The health impact of the COVID-19 epidemic is still very low among Hungarians living in Transylvania, but at the same time their everyday life has changed completely, and the population has adapted to a new way of life, a study says. The Coronavirus in Transylvania survey was conducted voluntarily by the Közpolitikai Elemző Központ Egyesület (Association of the Public Policy Analysis Center), which manages Erdélystat, a statistical website on Transylvania, and by the SoDiSo Research polling group. According to the study, the biggest challenges experienced during the pandemic have been financial and psychological, the majority of the respondents agree with the strict safety measures, and two-thirds of them now leave their homes less often.
The study focused on four major problems, and the results, which were published several days ago, present two issues: people’s perception of their health and attitudes towards the current safety measures. In the first part of this article, we present the results regarding the public’s health and the general perception of the virus.
According to the results, published on Erdélystat.ro, 3 percent of respondents think they could have been infected with the virus, as they had shown similar symptoms but were never tested. Only 0.1 percent said they tested positive for the virus. The proportion of those whose family members or close acquaintances had tested positive for the virus, or died because of the disease, was less than 1 percent.
The above graph shows that only 3.2 percent of those surveyed consider it very likely they could get infected, with 18.5 percent believing they are more likely to catch the virus. The majority of the respondents (65 percent) thought it was unlikely they’d get infected. Those in the highest risk group (chronically ill people and the elderly, over 60 years old) and highly educated youngsters living in the urban area of Central Transylvania felt that it was more likely they’d get infected. Those who work in public administration, the medical sector and basic services also estimated the risk of infection to be significant.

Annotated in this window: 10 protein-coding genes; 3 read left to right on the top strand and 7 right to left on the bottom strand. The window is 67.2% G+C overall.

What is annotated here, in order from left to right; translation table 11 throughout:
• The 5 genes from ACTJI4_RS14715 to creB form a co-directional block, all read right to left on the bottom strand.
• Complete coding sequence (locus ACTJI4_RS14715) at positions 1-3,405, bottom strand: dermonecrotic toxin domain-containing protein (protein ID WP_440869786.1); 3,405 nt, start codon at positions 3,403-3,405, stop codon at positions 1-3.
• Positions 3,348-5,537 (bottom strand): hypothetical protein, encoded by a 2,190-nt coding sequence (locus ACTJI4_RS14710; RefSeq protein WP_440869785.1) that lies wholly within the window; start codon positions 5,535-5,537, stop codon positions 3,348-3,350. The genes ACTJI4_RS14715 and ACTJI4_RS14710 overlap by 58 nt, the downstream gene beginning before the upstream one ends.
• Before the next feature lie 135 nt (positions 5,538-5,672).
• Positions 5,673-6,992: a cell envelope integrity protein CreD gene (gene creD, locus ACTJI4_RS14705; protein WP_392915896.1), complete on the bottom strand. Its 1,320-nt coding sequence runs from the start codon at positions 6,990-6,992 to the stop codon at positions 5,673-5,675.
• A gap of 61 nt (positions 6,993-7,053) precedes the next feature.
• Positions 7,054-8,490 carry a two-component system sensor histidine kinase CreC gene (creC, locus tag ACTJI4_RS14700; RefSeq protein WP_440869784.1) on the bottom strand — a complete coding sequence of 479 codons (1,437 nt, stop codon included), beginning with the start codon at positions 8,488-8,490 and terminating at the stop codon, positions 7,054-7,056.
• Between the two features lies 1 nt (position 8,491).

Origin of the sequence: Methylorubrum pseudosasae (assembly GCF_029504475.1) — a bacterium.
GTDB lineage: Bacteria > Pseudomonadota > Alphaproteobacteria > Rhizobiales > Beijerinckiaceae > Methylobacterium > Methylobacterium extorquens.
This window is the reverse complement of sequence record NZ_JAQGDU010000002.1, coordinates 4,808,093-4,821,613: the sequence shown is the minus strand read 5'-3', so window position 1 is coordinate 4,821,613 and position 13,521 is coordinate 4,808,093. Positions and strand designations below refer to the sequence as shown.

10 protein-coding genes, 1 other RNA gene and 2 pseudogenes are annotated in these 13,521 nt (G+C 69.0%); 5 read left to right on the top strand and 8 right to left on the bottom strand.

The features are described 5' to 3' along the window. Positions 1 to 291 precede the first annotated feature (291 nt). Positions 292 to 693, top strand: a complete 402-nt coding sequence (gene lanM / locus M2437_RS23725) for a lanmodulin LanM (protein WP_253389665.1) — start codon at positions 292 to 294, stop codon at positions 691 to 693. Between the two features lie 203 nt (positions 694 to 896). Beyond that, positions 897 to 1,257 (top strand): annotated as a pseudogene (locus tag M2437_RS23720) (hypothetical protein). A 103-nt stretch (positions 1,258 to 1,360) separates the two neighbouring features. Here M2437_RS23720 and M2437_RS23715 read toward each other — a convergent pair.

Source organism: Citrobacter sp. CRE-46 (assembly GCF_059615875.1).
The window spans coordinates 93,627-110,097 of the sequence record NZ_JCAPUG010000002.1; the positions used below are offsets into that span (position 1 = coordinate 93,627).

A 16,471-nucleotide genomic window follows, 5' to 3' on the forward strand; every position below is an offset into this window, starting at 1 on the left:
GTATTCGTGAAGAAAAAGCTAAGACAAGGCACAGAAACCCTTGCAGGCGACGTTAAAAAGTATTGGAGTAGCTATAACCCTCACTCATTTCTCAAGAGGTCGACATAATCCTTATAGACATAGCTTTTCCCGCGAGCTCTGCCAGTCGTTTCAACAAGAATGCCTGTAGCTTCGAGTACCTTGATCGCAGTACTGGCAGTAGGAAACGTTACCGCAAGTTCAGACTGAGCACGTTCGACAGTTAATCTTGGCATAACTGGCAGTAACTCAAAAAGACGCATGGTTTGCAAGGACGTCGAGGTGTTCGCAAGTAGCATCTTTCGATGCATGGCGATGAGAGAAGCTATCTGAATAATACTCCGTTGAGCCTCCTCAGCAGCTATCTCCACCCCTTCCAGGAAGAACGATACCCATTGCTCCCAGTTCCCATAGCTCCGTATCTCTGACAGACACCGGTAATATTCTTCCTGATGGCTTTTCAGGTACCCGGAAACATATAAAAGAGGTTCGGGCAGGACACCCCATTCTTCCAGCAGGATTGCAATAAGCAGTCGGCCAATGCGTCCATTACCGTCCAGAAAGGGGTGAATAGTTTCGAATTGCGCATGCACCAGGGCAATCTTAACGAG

Approximately half (51 percent) of the respondents anticipate mild or moderate symptoms with no hospitalization required in the event that they do catch the virus. Almost one quarter (23 percent) think they would need treatment in a hospital, and 5 percent fear very serious or even fatal illness. Women, the elderly, those with a low level of education and those at high risk were all more likely to expect a more severe illness.
Almost every respondent, 99 percent, consider that more extreme protection is important during the pandemic. The most common forms of protection – from a list offered in the survey – are the following: more frequent and more thorough hand washing, staying at home, and reducing social interactions. About half of the respondents clean and disinfect more often, and approximately one-third use protective masks/gloves if they leave the house. The same number of respondents have been taking more vitamins during this period than under normal circumstances. Less than 1 percent found it unimportant to take extra safety measures.
The study was conducted between April 1-10, with the participation of 7,450 people. The survey was carried out online and via phone.
Photo: Only 0.1 percent of the respondents said they tested positive for the virus. Photo: Egészségkalauz.hu